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‘Supergirl’ flies into the sunset with a showdown, wedding and funeral in its series finale

<i>Colin Bentley/THE CW</i><br/>Chris Wood as Mon-El and Melissa Benoist as Supergirl in the 'Supergirl' series finale.
Colin Bentley/THE CW
Colin Bentley/THE CW
Chris Wood as Mon-El and Melissa Benoist as Supergirl in the 'Supergirl' series finale.

Review by Brian Lowry, CNN

First, a confession: Unlike many fans who have surely stayed loyal through thick and thin, “Supergirl” long ago lost this humble critic, who continued watching out of a sense of curiosity and obligation through a convoluted sixth and final season.

This comes from someone who liked the show when it first premiered on CBS, tethered to the all the baggage of the Superman mythology. As the series moved to CW and kept piling on characters, the whole “Superfriends” concept took over, becoming more of an ensemble show and spandex-clad soap opera than one centered on Supergirl/Kara Danvers, played by Melissa Benoist, whose pregnancy also impacted scheduling of the final season.

With that disclaimer, the two-hour series finale that aired Nov. 9 certainly threw everything including the kitchen sink at the show in terms of satisfying its fans. The list of moments spread across the two episodes included the return of original cast members, a wedding, a funeral, a musical duet, a pretty massive (if chaotic) superhero fight, and finally a so-much-for-secret-identities “I am Iron Man” disclosure.

The main plot throughout the season has involved the protracted battle with the fifth-dimensional Nyxly (Peta Sergeant) and Lex Luther (Jon Cryer), who took the rather tired step of kidnapping a child in order to make the Superfriends really, really mad.

The villains were defeated, somewhat anticlimactically, early in the final hour, allowing time to present the long-awaited marriage of Alex (Chyler Leigh) and Kelly (Azie Tesfai), a sweet scene between Kara and Lena (Katie McGrath), and finally Kara’s coaxed realization that she was denying her “full self” by living a “bifurcated” existence.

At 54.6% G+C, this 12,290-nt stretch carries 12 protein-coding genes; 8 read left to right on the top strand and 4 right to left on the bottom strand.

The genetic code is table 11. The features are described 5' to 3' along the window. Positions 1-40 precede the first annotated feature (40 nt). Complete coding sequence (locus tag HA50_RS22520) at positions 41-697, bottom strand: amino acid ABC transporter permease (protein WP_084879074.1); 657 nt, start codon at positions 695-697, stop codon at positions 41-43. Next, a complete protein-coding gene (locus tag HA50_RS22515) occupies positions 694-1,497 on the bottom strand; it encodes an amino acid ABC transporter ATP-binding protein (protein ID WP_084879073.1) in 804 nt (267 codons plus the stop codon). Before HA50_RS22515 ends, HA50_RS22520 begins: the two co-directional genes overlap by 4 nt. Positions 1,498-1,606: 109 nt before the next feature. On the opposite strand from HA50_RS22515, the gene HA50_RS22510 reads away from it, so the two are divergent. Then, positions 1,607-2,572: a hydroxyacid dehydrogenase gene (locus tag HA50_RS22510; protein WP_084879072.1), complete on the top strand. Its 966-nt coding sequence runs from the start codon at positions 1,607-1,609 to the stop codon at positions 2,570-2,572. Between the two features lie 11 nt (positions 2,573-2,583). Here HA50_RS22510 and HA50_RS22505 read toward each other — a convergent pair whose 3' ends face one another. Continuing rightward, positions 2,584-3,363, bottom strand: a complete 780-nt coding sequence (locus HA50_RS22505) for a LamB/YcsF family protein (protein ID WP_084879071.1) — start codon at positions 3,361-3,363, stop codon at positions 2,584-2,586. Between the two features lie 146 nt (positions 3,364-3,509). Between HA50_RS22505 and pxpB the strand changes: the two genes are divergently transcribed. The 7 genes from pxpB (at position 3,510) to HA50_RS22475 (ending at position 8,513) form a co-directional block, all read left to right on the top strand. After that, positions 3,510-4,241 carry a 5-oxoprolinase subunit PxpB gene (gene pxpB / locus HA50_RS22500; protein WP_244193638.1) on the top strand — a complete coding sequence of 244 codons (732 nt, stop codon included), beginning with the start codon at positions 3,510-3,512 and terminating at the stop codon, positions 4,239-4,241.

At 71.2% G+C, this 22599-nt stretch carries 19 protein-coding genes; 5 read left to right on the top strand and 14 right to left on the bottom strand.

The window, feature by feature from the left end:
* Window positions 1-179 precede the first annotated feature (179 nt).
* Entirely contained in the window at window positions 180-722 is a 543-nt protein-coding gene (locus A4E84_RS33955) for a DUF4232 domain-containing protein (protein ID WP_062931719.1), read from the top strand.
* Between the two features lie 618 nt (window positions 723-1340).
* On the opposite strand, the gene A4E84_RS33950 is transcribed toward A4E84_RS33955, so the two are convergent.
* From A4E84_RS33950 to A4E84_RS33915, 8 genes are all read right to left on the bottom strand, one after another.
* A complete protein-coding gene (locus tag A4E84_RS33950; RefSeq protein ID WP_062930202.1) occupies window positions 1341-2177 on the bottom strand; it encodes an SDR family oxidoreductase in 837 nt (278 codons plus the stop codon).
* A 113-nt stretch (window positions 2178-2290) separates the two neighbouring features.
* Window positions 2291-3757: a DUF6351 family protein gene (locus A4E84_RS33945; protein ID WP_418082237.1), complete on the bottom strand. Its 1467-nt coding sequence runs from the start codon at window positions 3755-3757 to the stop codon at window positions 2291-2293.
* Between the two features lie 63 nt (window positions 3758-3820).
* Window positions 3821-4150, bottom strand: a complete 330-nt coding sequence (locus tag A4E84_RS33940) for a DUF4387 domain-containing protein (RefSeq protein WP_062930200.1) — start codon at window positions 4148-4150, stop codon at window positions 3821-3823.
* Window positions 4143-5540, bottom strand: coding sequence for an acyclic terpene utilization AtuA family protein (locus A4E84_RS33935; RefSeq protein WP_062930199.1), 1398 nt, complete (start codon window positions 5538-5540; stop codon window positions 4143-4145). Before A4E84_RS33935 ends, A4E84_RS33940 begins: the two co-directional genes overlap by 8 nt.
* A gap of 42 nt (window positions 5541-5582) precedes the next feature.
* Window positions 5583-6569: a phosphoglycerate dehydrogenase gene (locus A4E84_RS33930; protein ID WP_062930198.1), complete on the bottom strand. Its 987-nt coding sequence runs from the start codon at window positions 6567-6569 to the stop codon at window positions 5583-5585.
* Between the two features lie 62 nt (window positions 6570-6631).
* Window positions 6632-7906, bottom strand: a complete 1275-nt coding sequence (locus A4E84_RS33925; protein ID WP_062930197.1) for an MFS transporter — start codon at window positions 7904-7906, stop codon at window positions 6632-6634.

Getting to that point, however, also required Supergirl to let go of her impulse to always be the world’s savior, after a “Be all that you can be” sequence in which she told the world, “We need to actively empower every single person to be the hero of their own life.”

In some respects, “Supergirl” has suffered from the proliferation of the CW’s DC dramas in general, whose multiple-Earth, interlocking storylines have catered to a very specific audience willing to hang on each ripple through what’s known as the Arrowverse. (“Superman & Lois” has been a happy exception thus far, carving out its own identity in the married-with-children phase of the Man of Steel’s mythology.)

Yet the finale of “Supergirl” also exhibited tics that represent a particular excess of this series, with the heavy-handed delivery of its “Become your own hero” message and the dragged-out showdown with Nyxly and Lex, which included Supergirl draining the sun’s power to super-charge herself in order to combat them.

All told, “Supergirl” had a good run built around Benoist’s portrayal of a superhero who could be both strong and vulnerable. But if the last two hours went the extra mile in trying to get fans to shed a few tears, they also reinforced why the series had reached the point where it was clearly time to fly off into the sunset.

“Supergirl” is produced by Warner Bros. Television, which, like CNN, is a unit of WarnerMedia.

™ & © 2021 Cable News Network, Inc., a WarnerMedia Company. All rights reserved.

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